The confusion was obvious in an AKI poll recently concluded. In it, they asked institutions to send lists of provisions which, in their opinion, are basis to declare certain documents as official-only. A total of 180 were suggested.
«According to our analysis, only 80 or so of these were correct, the rest were were-restrictions. Very often, the restrictions are inventions by officials, in reality nonexistent,» related Mr Peep.
As an example of that, a restriction cannot be based on a provision which just states an official is under obligation to protect information by restriction on access. Also, it is wrong to proclaim an entire correspondence official-use-only just for one letter involved including restricted information.
Better sure than sorry
A widespread error is to automatically restrict any documents containing a private person name or even identification code. Should a village dweller, for instance, make a proposal by memorandum to executive powers, this may be important for hundreds like him.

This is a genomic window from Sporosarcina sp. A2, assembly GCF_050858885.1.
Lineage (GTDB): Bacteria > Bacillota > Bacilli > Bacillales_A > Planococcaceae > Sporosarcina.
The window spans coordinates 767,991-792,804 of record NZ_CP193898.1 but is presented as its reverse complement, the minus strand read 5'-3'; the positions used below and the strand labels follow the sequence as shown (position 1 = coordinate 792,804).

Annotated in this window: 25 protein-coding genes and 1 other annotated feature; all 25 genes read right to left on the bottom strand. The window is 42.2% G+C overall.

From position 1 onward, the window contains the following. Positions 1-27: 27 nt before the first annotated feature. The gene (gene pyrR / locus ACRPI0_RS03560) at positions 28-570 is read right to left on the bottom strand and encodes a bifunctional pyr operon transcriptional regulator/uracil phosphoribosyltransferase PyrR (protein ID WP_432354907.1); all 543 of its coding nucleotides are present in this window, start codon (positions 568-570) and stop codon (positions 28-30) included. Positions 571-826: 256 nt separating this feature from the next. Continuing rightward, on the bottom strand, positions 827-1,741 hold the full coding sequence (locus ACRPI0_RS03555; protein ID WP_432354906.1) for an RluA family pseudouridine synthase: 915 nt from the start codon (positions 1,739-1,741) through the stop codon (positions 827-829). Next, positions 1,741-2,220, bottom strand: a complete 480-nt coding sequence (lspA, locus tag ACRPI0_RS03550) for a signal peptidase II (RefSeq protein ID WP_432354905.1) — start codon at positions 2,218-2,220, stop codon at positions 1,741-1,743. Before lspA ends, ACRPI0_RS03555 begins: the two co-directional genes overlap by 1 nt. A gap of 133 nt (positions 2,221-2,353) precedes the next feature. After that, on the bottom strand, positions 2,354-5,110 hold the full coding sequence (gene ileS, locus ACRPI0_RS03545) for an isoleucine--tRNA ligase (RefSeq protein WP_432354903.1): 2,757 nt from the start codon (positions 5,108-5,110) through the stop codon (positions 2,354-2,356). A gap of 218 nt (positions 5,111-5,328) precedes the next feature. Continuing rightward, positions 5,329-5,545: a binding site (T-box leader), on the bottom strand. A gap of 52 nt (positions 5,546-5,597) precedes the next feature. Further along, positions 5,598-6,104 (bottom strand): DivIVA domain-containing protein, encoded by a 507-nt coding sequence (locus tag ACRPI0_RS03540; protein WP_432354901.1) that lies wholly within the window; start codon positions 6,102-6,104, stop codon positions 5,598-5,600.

Why do the errors occur?
«The restrictions are marked of not by office workers not paid the best and trying to get their work done at high speed, routinely,» substantiated Mr Peep. «As the officials are constantly rotating the outcome is all kinds of mess staring at us from the document registers.»
In unofficial talks to Postimees, several public sector staff admitted that delving into each single document would demand tremendous amounts of time and more workers. Thus, if a document is not public at first sight, they tend to go by «better be sure than sorry».
This is easy to understand as while the constitution equally stands for protection of private life and the public right to know, it leans towards banning. Should an official unwittingly publish non-public information, he at once stands guilty in misdemeanour. If, however, he fails to publish public information, this will only qualify as misdemeanour after the institution has refused to also observe a precept by AKI.
Much more worryingly, however, in recent times the highest level state agencies have become careless with presenting public information.